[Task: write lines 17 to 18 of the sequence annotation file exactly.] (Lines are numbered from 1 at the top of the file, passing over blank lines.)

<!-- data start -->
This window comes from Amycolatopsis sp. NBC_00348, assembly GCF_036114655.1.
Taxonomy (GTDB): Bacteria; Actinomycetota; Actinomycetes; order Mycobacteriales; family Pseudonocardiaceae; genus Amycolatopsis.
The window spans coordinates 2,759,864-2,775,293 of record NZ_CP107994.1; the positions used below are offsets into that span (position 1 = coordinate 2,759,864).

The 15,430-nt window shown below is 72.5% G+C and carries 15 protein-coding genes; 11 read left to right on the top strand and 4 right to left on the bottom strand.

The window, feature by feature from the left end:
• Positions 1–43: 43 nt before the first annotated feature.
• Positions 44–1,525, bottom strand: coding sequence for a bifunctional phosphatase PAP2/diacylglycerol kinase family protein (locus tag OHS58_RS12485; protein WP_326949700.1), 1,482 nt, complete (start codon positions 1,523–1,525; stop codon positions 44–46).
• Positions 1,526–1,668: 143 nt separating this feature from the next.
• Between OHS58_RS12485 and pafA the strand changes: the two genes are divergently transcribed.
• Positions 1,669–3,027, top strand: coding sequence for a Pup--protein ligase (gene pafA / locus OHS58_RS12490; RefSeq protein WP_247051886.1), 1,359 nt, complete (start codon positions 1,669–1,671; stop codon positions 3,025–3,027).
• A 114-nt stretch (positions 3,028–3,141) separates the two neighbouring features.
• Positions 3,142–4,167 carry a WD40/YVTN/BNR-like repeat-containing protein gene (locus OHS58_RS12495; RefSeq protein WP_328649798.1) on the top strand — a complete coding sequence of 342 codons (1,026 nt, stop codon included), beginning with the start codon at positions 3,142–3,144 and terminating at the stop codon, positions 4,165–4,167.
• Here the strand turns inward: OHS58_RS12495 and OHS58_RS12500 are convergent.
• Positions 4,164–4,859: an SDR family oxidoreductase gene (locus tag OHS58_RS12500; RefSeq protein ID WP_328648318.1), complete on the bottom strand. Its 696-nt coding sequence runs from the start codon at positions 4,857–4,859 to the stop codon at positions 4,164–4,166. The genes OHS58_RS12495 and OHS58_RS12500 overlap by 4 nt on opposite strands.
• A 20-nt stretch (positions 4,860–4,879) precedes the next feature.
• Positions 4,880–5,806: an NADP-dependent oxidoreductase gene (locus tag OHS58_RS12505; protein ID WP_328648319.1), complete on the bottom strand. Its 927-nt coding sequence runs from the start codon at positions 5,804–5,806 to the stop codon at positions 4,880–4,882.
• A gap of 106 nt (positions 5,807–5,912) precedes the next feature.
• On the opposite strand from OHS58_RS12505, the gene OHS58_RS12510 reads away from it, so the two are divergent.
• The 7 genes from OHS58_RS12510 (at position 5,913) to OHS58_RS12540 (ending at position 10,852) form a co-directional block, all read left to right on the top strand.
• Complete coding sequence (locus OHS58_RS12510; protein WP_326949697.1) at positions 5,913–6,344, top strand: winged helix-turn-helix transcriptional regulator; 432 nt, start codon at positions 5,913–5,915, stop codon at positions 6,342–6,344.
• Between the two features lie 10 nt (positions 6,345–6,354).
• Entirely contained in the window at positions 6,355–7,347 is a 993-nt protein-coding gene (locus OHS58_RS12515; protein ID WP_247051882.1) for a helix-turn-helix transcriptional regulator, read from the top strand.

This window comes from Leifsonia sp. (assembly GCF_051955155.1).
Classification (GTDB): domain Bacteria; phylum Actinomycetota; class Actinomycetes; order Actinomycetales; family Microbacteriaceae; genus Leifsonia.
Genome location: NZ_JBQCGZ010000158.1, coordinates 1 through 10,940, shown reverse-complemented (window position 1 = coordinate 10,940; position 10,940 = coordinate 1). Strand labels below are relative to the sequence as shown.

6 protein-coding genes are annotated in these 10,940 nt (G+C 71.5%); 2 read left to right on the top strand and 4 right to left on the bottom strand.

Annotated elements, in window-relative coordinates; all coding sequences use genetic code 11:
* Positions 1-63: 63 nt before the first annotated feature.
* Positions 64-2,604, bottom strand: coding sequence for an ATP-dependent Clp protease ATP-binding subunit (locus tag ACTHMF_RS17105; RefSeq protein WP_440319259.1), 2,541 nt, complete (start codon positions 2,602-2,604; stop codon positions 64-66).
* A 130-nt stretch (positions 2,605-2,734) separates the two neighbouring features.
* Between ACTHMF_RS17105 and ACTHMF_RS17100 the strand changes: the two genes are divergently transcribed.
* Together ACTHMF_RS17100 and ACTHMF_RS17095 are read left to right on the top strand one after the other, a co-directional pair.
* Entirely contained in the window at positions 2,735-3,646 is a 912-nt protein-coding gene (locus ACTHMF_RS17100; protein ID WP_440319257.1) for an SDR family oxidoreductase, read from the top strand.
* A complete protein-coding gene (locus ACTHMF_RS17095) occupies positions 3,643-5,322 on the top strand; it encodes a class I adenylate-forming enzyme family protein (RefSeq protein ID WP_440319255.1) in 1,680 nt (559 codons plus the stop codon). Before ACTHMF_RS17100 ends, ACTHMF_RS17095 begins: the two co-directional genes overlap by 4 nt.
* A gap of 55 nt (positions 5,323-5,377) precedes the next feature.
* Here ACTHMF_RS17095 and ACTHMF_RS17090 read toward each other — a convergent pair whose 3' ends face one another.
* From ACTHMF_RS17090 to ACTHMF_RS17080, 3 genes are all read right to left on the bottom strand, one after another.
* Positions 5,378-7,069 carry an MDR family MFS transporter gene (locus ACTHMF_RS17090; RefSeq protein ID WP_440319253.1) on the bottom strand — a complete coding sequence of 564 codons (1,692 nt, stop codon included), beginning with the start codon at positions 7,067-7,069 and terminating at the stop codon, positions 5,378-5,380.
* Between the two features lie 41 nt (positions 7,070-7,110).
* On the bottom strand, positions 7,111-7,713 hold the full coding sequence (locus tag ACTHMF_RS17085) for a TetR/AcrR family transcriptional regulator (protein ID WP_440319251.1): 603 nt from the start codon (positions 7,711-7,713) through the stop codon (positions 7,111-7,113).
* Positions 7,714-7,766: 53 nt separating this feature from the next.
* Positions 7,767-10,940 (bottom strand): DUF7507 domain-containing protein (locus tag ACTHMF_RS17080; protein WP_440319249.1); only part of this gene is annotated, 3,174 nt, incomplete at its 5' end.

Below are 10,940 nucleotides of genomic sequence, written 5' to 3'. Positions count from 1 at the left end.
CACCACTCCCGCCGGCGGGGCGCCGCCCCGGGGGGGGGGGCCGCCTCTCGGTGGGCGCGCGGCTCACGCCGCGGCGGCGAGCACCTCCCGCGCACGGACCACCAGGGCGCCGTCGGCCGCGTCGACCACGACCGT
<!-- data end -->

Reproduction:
• A gap of 106 nt (positions 5,807–5,912) precedes the next feature.
• On the opposite strand from OHS58_RS12505, the gene OHS58_RS12510 reads away from it, so the two are divergent.